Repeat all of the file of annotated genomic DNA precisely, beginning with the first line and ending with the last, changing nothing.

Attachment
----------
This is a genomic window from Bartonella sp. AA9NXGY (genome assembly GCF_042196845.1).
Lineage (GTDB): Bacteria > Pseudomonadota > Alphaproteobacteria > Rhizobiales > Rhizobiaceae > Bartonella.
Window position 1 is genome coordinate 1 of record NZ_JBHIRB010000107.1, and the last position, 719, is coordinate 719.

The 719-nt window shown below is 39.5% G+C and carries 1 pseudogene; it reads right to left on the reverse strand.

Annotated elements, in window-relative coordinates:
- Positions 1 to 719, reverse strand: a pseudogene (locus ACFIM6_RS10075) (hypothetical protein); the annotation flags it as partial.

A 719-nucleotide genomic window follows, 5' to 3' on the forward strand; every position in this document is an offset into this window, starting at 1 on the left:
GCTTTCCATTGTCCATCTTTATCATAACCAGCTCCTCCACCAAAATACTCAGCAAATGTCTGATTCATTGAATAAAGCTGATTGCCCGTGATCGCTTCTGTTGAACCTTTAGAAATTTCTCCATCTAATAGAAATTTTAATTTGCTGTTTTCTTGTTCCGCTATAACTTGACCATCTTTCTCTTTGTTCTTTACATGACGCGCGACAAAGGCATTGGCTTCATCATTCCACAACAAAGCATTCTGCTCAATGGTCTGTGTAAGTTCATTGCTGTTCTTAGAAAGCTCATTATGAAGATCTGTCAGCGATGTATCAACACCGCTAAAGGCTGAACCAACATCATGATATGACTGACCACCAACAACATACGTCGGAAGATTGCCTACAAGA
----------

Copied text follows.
This is a genomic window from Bartonella sp. AA9NXGY (genome assembly GCF_042196845.1).
Lineage (GTDB): Bacteria > Pseudomonadota > Alphaproteobacteria > Rhizobiales > Rhizobiaceae > Bartonella.
Window position 1 is genome coordinate 1 of record NZ_JBHIRB010000107.1, and the last position, 719, is coordinate 719.

The 719-nt window shown below is 39.5% G+C and carries 1 pseudogene; it reads right to left on the reverse strand.

Annotated elements, in window-relative coordinates:
- Positions 1 to 719, reverse strand: a pseudogene (locus ACFIM6_RS10075) (hypothetical protein); the annotation flags it as partial.

A 719-nucleotide genomic window follows, 5' to 3' on the forward strand; every position in this document is an offset into this window, starting at 1 on the left:
GCTTTCCATTGTCCATCTTTATCATAACCAGCTCCTCCACCAAAATACTCAGCAAATGTCTGATTCATTGAATAAAGCTGATTGCCCGTGATCGCTTCTGTTGAACCTTTAGAAATTTCTCCATCTAATAGAAATTTTAATTTGCTGTTTTCTTGTTCCGCTATAACTTGACCATCTTTCTCTTTGTTCTTTACATGACGCGCGACAAAGGCATTGGCTTCATCATTCCACAACAAAGCATTCTGCTCAATGGTCTGTGTAAGTTCATTGCTGTTCTTAGAAAGCTCATTATGAAGATCTGTCAGCGATGTATCAACACCGCTAAAGGCTGAACCAACATCATGATATGACTGACCACCAACAACATACGTCGGAAGATTGCCTACAAGA